Natural isn’t always better
The plastic-hating frenzy responds to one common misconception that is very present in many sustainability discussions: anything that looks “natural”, like paper or cotton, is better for the environment than something synthetic. This is an instinctive and romantic way of thinking, but certainly not very scientific. Truth is that plastic bags, as opposed to paper bags, need less water to be made, do not rely on forests, and are more resistant, so are more likely to be used multiple times. This is also the case for straws. McDonalds had to famously acknowledge, after banning (recyclable) plastic straws, that their new paper ones were not recyclable at all. The demonization of food packaging follows a similar pattern. It is odd and frustrating to see all those veggies individually wrapped in the supermarket. But according to some studies, wrapping the vegetables increases the life of the food in the shelves by 6 days… which makes plastic a good tool to avoid food waste, which is one of the main sources of greenhouse gases (we probably should be producing less food, but that’s a different story).
Making plastics great again?
A good starting point to address the plastic problem is to come to terms with the fact that they cannot be eliminated: they are simply too useful and too present. The good news is, they don’t need to be. We just need to make them better.
First, we need to break the single-use habit. Single-use plastics need to either disappear or be heavily taxed. To this end, we need to improve traceability of plastic waste. Plastics are being remarkably poorly disposed of. They are usually mixed in different waste streams, exported to third countries and finally thrown into the ocean. It is estimated that more than 90% of plastics that end up in the ocean come from only 10 rivers. This means tackling the problem is within reach. Reuse and recycling needs to be promoted. Many plastics can be recycled entirely – there is currently no reason why a soft drink bottle wouldn’t be more circular than a glass bottle (not to mention a tetra brik). But for that, we need to hold companies who put plastic in the market accountable.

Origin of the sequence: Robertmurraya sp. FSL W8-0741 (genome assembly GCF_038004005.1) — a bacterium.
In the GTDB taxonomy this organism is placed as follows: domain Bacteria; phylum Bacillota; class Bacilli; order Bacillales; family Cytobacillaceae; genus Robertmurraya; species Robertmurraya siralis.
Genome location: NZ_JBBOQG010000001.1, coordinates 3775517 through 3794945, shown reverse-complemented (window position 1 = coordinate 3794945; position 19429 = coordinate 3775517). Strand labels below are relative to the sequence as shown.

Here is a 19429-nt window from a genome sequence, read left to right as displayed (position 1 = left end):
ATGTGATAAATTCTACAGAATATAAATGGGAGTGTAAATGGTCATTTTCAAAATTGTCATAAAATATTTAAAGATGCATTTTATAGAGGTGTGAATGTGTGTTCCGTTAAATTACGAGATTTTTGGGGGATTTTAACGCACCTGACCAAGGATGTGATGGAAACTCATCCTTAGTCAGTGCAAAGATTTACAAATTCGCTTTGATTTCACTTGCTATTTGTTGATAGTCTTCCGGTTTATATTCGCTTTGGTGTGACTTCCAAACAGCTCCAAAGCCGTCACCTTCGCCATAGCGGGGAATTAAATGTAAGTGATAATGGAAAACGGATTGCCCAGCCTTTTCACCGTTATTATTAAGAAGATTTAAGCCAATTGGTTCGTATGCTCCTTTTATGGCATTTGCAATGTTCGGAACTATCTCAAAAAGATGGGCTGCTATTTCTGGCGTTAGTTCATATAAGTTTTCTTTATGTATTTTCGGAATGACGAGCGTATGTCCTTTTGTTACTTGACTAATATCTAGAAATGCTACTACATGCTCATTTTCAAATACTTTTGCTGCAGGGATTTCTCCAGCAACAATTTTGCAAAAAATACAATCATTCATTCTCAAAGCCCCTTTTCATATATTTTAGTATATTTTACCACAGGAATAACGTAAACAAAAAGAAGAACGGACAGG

These 10 rivers carry more than 90% of plastic waste that ends up in the oceans. Source: UNEP
Some companies have already taken this approach: Unilever, a consumer goods giant and a leader in sustainability within the corporate world, has pledged not to stop plastics but to make them recyclable for 2025 – and to recycle more plastic than they put into the market. Lego has recently announced advances in the use of recycled plastic that fulfills the stringent quality criteria of its famous bricks. These are promising initiatives and very committed ones – as they touch the core of their business operations.
Additionally, we also need the commitment of governments to ensure sound waste management policies are in place. All too often we see a label on a bottle claiming it is “recyclable”, but upon reading the fine print one finds it will not be because the required infrastructure does not yet exist (this is often the case, for instance, with bioplastics made with corn among others).
Plastics are an extremely successful invention, and it’s not just the elephants and tortoises who are better off for them. After all, those facemasks our incredible Doctors and Nurses, have been wearing all year are made of polypropylene – a plastic – too…
Review the EU’s plastic strategy
Have a look at Ecoalf, the fashion brand that recycles plastic from the ocean into new (and nice!) garments.